80C51 8-bit microcontroller family
4K/128 OTP/ROM/ROMless, low voltage (2.7V–5.5V),
low power, high speed (33 MHz)
All these devices can be programmed by using a modified Improved
Quick-Pulse Programming™ algorithm. It differs from older methods
in the value used for VPP (programming supply voltage) and in the
width and number of the ALE/PROG pulses.
The family contains two signature bytes that can be read and used
by an EPROM programming system to identify the device. The
signature bytes identify the device as being manufactured by
Table 8 shows the logic levels for reading the signature byte, and for
programming the program memory, the encryption table, and the
security bits. The circuit configuration and waveforms for quick-pulse
programming are shown in Figures 26 and 27. Figure 28 shows the
circuit configuration for normal program memory verification.
The setup for microcontroller quick-pulse programming is shown in
Figure 26. Note that the device is running with a 4 to 6MHz
oscillator. The reason the oscillator needs to be running is that the
device is executing internal address and program data transfers.
The address of the EPROM location to be programmed is applied to
ports 1 and 2, as shown in Figure 26. The code byte to be
programmed into that location is applied to port 0. RST, PSEN and
pins of ports 2 and 3 specified in Table 8 are held at the ‘Program
Code Data’ levels indicated in Table 8. The ALE/PROG is pulsed
low 5 times as shown in Figure 27.
To program the encryption table, repeat the 5 pulse programming
sequence for addresses 0 through 1FH, using the ‘Pgm Encryption
Table’ levels. Do not forget that after the encryption table is
programmed, verification cycles will produce only encrypted data.
To program the security bits, repeat the 5 pulse programming
sequence using the ‘Pgm Security Bit’ levels. After one security bit is
programmed, further programming of the code memory and
encryption table is disabled. However, the other security bits can still
Note that the EA/VPP pin must not be allowed to go above the
maximum specified VPP level for any amount of time. Even a narrow
glitch above that voltage can cause permanent damage to the
device. The VPP source should be well regulated and free of glitches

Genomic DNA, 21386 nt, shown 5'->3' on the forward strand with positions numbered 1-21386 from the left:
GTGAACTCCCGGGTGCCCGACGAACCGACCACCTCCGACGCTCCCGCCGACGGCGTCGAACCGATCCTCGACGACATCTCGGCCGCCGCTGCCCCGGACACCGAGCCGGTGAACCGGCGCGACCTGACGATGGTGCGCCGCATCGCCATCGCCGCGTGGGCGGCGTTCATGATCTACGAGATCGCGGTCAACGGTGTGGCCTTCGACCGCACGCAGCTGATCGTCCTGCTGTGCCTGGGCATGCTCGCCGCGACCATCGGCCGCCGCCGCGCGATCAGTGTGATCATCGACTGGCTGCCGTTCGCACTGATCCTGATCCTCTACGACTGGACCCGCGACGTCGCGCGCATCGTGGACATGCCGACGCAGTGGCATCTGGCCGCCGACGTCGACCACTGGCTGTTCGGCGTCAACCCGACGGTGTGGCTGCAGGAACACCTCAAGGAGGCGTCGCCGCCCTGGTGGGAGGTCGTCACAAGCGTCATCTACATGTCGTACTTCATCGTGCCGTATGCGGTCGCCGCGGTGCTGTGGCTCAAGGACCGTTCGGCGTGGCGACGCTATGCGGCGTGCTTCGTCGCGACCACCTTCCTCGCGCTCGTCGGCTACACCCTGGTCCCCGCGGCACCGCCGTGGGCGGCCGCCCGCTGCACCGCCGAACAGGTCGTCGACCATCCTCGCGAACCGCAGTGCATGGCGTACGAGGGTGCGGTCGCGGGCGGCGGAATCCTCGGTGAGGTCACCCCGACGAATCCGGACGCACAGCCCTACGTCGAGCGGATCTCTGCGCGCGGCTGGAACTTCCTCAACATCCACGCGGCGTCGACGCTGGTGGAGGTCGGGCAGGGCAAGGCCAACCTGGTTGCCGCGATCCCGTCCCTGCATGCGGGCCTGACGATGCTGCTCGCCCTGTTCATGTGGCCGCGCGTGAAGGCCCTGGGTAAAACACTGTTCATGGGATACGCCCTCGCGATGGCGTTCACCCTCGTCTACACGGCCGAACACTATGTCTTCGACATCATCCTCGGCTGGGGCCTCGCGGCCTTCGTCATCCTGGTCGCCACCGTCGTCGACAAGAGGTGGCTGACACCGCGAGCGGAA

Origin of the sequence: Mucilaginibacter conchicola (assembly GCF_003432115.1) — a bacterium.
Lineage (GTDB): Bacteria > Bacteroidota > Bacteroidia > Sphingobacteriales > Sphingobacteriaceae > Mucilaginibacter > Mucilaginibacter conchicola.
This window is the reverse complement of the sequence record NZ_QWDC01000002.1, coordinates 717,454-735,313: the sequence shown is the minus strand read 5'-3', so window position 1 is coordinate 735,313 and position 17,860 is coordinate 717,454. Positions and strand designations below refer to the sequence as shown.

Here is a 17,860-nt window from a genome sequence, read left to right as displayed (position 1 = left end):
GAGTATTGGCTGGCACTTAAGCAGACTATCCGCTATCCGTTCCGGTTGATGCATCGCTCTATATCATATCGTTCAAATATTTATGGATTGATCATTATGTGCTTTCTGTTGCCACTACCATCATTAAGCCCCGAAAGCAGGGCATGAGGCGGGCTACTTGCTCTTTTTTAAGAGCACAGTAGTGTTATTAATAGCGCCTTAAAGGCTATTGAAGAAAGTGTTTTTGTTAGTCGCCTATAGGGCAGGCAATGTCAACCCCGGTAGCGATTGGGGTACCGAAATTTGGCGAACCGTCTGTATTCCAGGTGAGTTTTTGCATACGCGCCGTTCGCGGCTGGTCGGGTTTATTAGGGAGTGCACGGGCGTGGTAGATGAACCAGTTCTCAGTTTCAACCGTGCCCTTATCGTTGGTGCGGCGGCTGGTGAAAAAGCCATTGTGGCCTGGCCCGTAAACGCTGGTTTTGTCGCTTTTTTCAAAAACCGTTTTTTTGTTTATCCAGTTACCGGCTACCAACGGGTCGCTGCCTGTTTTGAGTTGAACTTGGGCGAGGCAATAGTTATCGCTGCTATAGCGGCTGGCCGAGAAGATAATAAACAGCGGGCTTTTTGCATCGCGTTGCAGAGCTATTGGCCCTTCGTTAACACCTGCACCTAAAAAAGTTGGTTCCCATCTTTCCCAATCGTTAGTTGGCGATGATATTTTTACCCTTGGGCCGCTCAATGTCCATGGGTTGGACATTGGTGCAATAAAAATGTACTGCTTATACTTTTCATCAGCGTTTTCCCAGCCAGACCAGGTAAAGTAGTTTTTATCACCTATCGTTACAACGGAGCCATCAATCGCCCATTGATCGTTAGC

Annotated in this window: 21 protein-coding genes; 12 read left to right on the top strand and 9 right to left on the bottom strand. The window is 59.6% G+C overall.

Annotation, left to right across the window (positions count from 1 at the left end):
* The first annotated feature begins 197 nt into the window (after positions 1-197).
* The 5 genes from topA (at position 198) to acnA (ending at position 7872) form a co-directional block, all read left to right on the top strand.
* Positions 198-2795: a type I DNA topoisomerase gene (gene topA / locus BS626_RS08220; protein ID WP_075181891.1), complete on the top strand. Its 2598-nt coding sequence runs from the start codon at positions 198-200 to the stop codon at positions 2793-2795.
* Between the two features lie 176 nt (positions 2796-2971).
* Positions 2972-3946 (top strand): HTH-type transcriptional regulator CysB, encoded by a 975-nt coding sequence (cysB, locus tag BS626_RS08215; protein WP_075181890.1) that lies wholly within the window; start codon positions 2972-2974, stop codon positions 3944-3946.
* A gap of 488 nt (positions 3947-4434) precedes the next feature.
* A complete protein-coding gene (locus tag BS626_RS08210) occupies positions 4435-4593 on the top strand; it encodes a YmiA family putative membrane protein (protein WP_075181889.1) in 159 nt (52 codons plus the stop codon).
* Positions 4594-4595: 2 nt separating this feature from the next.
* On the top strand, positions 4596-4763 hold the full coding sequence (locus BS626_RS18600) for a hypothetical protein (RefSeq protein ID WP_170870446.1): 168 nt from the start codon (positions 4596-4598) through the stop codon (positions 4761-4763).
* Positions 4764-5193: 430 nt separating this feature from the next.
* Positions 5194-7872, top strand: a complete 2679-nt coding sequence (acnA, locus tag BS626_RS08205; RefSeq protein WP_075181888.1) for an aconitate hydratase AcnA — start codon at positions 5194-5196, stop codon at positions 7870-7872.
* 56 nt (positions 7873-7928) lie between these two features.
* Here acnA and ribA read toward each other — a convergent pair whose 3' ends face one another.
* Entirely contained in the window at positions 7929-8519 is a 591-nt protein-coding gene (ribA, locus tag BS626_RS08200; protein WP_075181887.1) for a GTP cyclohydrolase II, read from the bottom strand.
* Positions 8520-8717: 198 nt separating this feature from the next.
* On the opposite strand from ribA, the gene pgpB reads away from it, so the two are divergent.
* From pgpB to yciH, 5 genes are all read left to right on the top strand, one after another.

If security bits 2 and 3 have not been programmed, the on-chip
program memory can be read out for program verification. The
address of the program memory locations to be read is applied to
ports 1 and 2 as shown in Figure 28. The other pins are held at the
‘Verify Code Data’ levels indicated in Table 8. The contents of the
address location will be emitted on port 0. External pull-ups are
required on port 0 for this operation.
If the 64 byte encryption table has been programmed, the data
presented at port 0 will be the exclusive NOR of the program byte
with one of the encryption bytes. The user will have to know the
encryption table contents in order to correctly decode the verification
data. The encryption table itself cannot be read out.
Reading the Signature Bytes
The signature bytes are read by the same procedure as a normal
verification of locations 030H and 031H, except that P3.6 and P3.7
need to be pulled to a logic low. The values are:
(030H) = 15H indicates manufactured by Philips
(031H) = 92H indicates 87C51
Any algorithm in agreement with the conditions listed in Table 8, and
which satisfies the timing specifications, is suitable.
Erasure of the EPROM begins to occur when the chip is exposed to
light with wavelengths shorter than approximately 4,000 angstroms.
Since sunlight and fluorescent lighting have wavelengths in this
range, exposure to these light sources over an extended time (about
1 week in sunlight, or 3 years in room level fluorescent lighting)
could cause inadvertent erasure. For this and secondary effects,
it is recommended that an opaque label be placed over the
window. For elevated temperature or environments where solvents
are being used, apply Kapton tape Fluorglas part number 2345–5, or
The recommended erasure procedure is exposure to ultraviolet light
(at 2537 angstroms) to an integrated dose of at least 15W-s/cm2.
Exposing the EPROM to an ultraviolet lamp of 12,000µW/cm2 rating
for 20 to 39 minutes, at a distance of about 1 inch, should be
Erasure leaves the array in an all 1s state.
With none of the security bits programmed the code in the program
memory can be verified. If the encryption table is programmed, the
code will be encrypted when verified. When only security bit 1 (see
Table 9) is programmed, MOVC instructions executed from external
program memory are disabled from fetching code bytes from the
internal memory, EA is latched on Reset and all further programming
of the EPROM is disabled. When security bits 1 and 2 are
programmed, in addition to the above, verify mode is disabled.
When all three security bits are programmed, all of the conditions
above apply and all external program memory execution is disabled.
64 bytes of encryption array are initially unprogrammed (all 1s).
™Trademark phrase of Intel Corporation.
2000 Jan 20